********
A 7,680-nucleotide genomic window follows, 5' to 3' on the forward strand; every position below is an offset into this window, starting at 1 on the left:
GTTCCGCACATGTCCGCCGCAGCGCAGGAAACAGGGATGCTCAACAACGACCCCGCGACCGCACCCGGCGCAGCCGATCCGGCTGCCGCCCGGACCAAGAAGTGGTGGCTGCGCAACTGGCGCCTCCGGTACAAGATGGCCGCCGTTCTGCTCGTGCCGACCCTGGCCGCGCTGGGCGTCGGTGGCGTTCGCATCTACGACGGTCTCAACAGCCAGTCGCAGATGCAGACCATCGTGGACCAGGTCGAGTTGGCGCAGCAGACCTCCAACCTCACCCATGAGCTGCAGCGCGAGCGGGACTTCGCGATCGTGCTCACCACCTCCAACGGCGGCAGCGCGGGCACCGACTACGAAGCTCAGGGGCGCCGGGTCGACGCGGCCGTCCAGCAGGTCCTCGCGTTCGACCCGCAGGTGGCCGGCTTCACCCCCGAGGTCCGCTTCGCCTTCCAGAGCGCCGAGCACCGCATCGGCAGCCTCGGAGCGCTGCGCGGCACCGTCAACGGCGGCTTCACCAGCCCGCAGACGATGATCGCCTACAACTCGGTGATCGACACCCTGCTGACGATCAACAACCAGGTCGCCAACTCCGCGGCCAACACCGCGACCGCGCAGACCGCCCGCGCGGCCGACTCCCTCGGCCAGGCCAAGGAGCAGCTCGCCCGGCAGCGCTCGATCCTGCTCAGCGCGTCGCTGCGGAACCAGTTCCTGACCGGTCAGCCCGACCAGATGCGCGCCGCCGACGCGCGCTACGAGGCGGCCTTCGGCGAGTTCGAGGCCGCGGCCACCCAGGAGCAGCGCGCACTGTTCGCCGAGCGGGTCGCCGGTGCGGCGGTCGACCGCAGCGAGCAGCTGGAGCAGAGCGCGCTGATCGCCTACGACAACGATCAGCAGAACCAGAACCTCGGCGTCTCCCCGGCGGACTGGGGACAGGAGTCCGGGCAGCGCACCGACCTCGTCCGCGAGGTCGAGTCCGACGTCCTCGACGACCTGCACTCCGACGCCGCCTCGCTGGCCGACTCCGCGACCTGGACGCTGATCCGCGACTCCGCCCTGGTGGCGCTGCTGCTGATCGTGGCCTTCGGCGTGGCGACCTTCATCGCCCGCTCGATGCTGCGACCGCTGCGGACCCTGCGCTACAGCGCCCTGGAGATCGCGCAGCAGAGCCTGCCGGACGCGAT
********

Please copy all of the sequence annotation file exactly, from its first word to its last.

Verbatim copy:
A 7,680-nucleotide genomic window follows, 5' to 3' on the forward strand; every position below is an offset into this window, starting at 1 on the left:
GTTCCGCACATGTCCGCCGCAGCGCAGGAAACAGGGATGCTCAACAACGACCCCGCGACCGCACCCGGCGCAGCCGATCCGGCTGCCGCCCGGACCAAGAAGTGGTGGCTGCGCAACTGGCGCCTCCGGTACAAGATGGCCGCCGTTCTGCTCGTGCCGACCCTGGCCGCGCTGGGCGTCGGTGGCGTTCGCATCTACGACGGTCTCAACAGCCAGTCGCAGATGCAGACCATCGTGGACCAGGTCGAGTTGGCGCAGCAGACCTCCAACCTCACCCATGAGCTGCAGCGCGAGCGGGACTTCGCGATCGTGCTCACCACCTCCAACGGCGGCAGCGCGGGCACCGACTACGAAGCTCAGGGGCGCCGGGTCGACGCGGCCGTCCAGCAGGTCCTCGCGTTCGACCCGCAGGTGGCCGGCTTCACCCCCGAGGTCCGCTTCGCCTTCCAGAGCGCCGAGCACCGCATCGGCAGCCTCGGAGCGCTGCGCGGCACCGTCAACGGCGGCTTCACCAGCCCGCAGACGATGATCGCCTACAACTCGGTGATCGACACCCTGCTGACGATCAACAACCAGGTCGCCAACTCCGCGGCCAACACCGCGACCGCGCAGACCGCCCGCGCGGCCGACTCCCTCGGCCAGGCCAAGGAGCAGCTCGCCCGGCAGCGCTCGATCCTGCTCAGCGCGTCGCTGCGGAACCAGTTCCTGACCGGTCAGCCCGACCAGATGCGCGCCGCCGACGCGCGCTACGAGGCGGCCTTCGGCGAGTTCGAGGCCGCGGCCACCCAGGAGCAGCGCGCACTGTTCGCCGAGCGGGTCGCCGGTGCGGCGGTCGACCGCAGCGAGCAGCTGGAGCAGAGCGCGCTGATCGCCTACGACAACGATCAGCAGAACCAGAACCTCGGCGTCTCCCCGGCGGACTGGGGACAGGAGTCCGGGCAGCGCACCGACCTCGTCCGCGAGGTCGAGTCCGACGTCCTCGACGACCTGCACTCCGACGCCGCCTCGCTGGCCGACTCCGCGACCTGGACGCTGATCCGCGACTCCGCCCTGGTGGCGCTGCTGCTGATCGTGGCCTTCGGCGTGGCGACCTTCATCGCCCGCTCGATGCTGCGACCGCTGCGGACCCTGCGCTACAGCGCCCTGGAGATCGCGCAGCAGAGCCTGCCGGACGCGAT